The Law of Liberty in the Spiritual Life

Evan Hopkins was a leading preacher and author over century ago. His book, The Law of Liberty in the Spiritual Life is a definitive exposition of the message that brought spiritual renewal and increased missional involvement to many through the early years of the  Keswick Convention in England. In chapter 3, Hopkins delineated man as spirit, soul and body to give greater clarity to creation, the fall, redemption and faith-based sanctification. Here is an excerpt.


A REMARKABLE brick from the wall of Babylon bears the inscription of one of its mighty kings. In the centre of the inscription is a footprint of one of the dogs which wandered about the crowded city. It was the custom to imprint the royal mark upon the bricks used for public works. While this particular brick was lying in its plastic state to dry, a vagrant dog had accidentally trodden upon it. The king’s inscription is entirely illegible, while the footprint of the dog is perfectly distinct. The name of the mighty ruler of Babylon is unknown. The footprint of the dog has decidedly the advantage over the inscription of the king (Norton).

“May we not see a picture here of man’s present condition? Created originally “in the image and after the likeness of God [Gen. 1:26],” man, as he is now by nature, no longer reflects the moral beauty and perfection of the Divine character. While in one part of his nature – the soul – God’s image is defaced, in another part the spirit – it is altogether obliterated. The footprint of the Evil One is distinctly visible.

And yet we would not say that there are no traces of the original inscription. The Scriptures recognize such outlines, faint though they be, even among the heathen (Rom. 2:14, 15). And yet while this is true, the word of God speaks of man as wholly corrupt, and needing a change, so complete and thorough, that it is called a “new creation.” He “must be born again.  [2 Cor. 5:17; John 3:3]”

[Creation of man: God’s design]

Man as originally created, consisted of spirit, soul, and body. We read, “The Lord God formed man of the dust of the ground, and breathed into his nostrils the breath of life; and man became a living soul” (Gen. 2:7).

In order of thought, we have first the construction of the body. Man was made of the dust of the ground, and fashioned by the hand of God, as the potter fashions the clay. Then, into that body thus formed, God breathed “the breath of life.” And yet “the formation of man from the dust, and the breathing of the breath of life, must not be understood in a mechanical sense, as if God first of all constructed a human figure from the dust, and then, by breathing His breath of life into the clod of earth which He had shaped into the form of man, made it into a living being. . . . By an act of Divine omnipotence man arose from the dust; and in the same moment in which the dust, by virtue of creative omnipotence, shaped itself into a human form, it was pervaded by the Divine breath of life, and created a living being, so that we cannot say the body was earlier than the soul” (Delitzsch).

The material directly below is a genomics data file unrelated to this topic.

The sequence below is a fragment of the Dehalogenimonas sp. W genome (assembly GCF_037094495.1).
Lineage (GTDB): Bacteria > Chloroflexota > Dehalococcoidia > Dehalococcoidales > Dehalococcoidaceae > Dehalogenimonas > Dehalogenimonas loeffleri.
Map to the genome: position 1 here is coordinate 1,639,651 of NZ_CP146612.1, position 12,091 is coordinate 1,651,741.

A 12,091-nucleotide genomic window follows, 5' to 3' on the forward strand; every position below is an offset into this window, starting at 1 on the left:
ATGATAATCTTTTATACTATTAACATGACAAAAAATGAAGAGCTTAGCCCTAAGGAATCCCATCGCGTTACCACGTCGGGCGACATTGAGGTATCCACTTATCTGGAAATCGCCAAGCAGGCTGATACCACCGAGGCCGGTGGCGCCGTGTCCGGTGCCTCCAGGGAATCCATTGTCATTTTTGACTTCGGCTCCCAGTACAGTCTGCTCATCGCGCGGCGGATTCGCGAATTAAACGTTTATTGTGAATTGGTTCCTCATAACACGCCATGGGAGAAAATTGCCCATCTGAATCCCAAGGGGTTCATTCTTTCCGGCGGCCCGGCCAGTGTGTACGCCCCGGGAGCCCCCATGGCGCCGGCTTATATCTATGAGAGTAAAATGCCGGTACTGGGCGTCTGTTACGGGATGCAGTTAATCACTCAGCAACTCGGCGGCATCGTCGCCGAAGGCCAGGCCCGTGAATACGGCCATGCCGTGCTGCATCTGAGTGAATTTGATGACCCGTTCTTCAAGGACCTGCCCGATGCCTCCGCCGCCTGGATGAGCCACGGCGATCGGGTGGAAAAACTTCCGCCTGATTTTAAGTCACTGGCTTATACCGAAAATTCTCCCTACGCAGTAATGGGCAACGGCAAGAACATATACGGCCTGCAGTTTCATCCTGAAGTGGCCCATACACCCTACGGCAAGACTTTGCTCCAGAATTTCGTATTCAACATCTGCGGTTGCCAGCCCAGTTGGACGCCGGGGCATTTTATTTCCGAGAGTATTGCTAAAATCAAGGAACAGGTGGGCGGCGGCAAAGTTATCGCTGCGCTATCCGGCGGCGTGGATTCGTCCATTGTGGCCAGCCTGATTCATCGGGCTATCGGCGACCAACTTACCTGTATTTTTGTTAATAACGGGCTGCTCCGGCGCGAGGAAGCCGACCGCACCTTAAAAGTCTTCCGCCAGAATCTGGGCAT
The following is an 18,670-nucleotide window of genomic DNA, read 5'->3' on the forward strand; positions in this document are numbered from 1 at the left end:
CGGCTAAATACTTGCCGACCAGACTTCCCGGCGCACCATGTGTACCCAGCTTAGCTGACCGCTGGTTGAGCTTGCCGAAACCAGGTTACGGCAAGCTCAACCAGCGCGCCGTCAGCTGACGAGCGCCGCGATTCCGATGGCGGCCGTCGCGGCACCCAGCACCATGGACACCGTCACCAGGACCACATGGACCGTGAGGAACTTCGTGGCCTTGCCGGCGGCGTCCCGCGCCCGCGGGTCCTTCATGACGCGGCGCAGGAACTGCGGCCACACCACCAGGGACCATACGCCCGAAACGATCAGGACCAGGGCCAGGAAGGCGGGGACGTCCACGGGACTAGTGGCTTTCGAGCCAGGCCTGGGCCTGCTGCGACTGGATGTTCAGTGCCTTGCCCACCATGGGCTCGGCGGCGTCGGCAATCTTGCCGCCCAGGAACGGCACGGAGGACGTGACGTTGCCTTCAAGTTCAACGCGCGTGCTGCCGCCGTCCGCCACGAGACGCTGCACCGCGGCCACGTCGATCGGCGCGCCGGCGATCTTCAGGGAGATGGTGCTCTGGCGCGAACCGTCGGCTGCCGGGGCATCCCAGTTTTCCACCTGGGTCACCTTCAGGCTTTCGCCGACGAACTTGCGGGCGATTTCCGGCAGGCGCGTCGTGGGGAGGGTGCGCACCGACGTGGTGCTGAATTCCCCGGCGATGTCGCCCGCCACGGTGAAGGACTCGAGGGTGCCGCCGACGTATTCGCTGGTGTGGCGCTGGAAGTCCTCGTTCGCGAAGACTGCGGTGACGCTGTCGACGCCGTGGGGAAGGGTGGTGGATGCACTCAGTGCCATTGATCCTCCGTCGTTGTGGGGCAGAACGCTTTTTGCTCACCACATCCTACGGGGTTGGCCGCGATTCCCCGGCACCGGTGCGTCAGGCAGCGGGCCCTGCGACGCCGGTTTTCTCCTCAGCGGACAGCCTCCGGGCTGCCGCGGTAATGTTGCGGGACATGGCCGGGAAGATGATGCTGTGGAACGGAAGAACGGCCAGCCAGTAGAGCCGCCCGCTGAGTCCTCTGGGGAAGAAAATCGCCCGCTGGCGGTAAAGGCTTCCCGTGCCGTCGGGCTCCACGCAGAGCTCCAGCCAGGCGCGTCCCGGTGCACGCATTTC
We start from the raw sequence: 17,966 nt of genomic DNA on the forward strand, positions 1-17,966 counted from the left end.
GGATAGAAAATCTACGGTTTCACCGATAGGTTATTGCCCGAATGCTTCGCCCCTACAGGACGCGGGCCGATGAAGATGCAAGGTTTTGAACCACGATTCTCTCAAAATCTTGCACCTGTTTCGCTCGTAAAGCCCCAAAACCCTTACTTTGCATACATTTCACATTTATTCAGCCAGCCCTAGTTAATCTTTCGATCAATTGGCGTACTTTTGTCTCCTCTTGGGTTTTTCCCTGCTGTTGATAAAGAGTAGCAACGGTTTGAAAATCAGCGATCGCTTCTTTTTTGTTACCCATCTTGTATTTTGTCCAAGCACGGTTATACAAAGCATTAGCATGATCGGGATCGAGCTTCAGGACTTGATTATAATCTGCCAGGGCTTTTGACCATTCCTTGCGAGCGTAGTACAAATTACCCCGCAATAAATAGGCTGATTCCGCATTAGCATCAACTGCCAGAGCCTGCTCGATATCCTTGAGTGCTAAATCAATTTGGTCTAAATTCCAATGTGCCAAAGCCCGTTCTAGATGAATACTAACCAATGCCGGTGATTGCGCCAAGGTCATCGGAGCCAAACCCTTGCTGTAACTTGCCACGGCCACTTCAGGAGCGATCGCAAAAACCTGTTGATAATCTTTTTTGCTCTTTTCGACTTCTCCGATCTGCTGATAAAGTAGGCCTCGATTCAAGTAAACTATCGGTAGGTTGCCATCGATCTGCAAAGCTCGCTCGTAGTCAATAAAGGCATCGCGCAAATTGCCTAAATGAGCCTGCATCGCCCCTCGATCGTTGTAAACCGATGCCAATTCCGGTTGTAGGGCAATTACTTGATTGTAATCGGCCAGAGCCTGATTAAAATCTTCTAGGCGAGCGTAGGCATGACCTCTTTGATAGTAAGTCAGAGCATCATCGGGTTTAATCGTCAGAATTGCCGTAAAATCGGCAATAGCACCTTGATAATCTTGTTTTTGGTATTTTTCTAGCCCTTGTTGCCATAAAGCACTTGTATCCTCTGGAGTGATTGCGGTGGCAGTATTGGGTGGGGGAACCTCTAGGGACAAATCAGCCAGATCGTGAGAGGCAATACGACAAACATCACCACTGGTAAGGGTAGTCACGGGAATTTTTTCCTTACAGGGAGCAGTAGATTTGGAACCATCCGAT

“Man became a living soul.” Though the same term is employed to designate the lower animals (Gen. 1:20, 21,24;2:19),

“It does not necessarily imply that the basis of the life-principle in man and the inferior animals is the same. The distinction between the two appears from the difference in the mode of their creations. The beasts arose as the Almighty fiat completed beings every one a living soul. Man received his life from a distinct act of Divine in-breathing — a communication from the whole Personality of the Godhead. In effect, man was thereby constituted a living soul like the lower animals; but in him the life-principle conferred a personality which was wanting [lacking] in them” (Delitzsch).

Man not only received that part which we term soul, but that part termed spirit. He was not a mere individual creature, like the lower animals: he became a person. That personality was the meeting point of the two natures, the animal and the spiritual. He consisted, therefore, of the three parts – spirit, soul, and body. Body and spirit uniting in the personal soul is the true idea of man as he came forth from the hand of God…

Read the full chapter here: GraceNotebook.com

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